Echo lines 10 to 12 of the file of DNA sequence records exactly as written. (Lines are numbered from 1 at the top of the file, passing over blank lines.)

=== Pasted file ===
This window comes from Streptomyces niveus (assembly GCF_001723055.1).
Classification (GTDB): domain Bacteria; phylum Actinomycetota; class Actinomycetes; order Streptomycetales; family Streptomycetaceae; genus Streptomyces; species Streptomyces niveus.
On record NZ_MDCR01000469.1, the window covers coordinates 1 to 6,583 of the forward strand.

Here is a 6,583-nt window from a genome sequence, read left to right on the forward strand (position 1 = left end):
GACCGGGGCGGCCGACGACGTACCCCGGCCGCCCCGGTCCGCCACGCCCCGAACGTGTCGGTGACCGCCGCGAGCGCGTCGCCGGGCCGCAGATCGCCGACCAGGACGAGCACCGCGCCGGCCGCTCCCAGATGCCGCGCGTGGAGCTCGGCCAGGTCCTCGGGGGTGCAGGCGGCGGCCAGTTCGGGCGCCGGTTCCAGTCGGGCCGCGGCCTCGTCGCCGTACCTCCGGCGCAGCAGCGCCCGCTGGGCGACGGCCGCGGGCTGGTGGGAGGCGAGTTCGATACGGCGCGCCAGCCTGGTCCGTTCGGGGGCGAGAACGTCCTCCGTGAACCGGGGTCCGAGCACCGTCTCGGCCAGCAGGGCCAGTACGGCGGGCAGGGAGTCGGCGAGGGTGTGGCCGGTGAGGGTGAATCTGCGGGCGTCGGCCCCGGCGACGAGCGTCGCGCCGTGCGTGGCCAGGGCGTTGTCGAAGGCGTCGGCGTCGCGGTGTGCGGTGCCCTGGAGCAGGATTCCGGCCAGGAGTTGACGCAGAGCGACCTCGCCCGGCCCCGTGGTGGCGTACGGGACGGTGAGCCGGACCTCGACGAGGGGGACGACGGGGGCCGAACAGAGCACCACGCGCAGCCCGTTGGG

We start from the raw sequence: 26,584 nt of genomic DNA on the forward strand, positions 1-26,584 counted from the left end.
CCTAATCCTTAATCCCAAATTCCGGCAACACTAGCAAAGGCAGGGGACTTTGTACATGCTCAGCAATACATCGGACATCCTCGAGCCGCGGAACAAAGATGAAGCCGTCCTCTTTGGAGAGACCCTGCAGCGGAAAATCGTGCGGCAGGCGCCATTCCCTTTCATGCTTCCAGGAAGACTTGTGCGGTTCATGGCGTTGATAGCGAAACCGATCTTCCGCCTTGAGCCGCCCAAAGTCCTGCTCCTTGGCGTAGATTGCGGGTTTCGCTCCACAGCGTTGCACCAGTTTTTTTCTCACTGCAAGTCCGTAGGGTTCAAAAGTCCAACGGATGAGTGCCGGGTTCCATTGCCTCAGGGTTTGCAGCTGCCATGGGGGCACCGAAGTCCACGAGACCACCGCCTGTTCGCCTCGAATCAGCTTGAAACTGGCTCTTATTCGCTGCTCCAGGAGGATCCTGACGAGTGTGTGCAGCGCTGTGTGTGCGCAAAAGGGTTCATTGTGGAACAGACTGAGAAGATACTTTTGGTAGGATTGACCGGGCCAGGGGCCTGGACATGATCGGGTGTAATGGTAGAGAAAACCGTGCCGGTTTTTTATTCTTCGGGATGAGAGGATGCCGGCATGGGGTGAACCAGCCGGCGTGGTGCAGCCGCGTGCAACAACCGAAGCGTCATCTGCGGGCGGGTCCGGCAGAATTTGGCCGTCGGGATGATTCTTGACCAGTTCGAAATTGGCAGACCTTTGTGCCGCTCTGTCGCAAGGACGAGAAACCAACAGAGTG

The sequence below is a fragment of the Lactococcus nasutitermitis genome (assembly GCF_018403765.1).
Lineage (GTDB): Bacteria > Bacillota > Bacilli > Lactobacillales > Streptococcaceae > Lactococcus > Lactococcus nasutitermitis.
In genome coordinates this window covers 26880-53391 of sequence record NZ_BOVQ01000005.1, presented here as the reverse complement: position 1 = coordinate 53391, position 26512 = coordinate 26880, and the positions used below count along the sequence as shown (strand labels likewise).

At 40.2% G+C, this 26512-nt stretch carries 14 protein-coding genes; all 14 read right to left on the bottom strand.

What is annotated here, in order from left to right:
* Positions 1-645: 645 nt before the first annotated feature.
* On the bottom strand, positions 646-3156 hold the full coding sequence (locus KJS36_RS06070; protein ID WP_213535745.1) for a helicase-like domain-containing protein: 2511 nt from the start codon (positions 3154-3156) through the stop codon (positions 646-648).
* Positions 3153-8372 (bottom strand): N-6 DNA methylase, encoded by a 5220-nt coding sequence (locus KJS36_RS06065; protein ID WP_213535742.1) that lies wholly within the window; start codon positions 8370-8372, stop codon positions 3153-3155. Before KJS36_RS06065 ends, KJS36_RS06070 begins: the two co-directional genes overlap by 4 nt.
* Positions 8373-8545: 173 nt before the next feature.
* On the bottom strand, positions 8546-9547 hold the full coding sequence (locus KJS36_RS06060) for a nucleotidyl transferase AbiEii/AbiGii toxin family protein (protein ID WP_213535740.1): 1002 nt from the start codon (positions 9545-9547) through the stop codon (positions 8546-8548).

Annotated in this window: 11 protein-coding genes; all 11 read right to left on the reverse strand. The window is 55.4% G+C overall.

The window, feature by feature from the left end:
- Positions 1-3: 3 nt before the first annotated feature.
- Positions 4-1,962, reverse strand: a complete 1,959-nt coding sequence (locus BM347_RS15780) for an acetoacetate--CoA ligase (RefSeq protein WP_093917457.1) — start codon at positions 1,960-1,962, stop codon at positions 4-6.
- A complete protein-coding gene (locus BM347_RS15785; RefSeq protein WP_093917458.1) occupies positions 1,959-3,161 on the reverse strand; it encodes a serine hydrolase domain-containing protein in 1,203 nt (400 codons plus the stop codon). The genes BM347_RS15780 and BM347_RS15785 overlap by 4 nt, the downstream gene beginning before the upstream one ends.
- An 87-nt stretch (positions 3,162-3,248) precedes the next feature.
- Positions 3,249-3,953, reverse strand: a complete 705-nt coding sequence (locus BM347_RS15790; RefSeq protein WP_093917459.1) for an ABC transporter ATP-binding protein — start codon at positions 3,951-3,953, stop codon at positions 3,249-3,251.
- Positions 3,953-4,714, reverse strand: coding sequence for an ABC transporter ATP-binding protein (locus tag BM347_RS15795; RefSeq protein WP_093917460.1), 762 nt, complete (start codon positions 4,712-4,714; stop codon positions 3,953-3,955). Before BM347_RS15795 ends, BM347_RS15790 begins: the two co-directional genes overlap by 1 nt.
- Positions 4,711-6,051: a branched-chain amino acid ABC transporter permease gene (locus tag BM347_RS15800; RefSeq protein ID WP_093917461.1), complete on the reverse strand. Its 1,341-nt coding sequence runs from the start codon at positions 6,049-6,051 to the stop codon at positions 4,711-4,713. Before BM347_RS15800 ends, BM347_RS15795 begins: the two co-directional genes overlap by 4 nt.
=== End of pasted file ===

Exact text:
In genome coordinates this window covers 26880-53391 of sequence record NZ_BOVQ01000005.1, presented here as the reverse complement: position 1 = coordinate 53391, position 26512 = coordinate 26880, and the positions used below count along the sequence as shown (strand labels likewise).

At 40.2% G+C, this 26512-nt stretch carries 14 protein-coding genes; all 14 read right to left on the bottom strand.

What is annotated here, in order from left to right: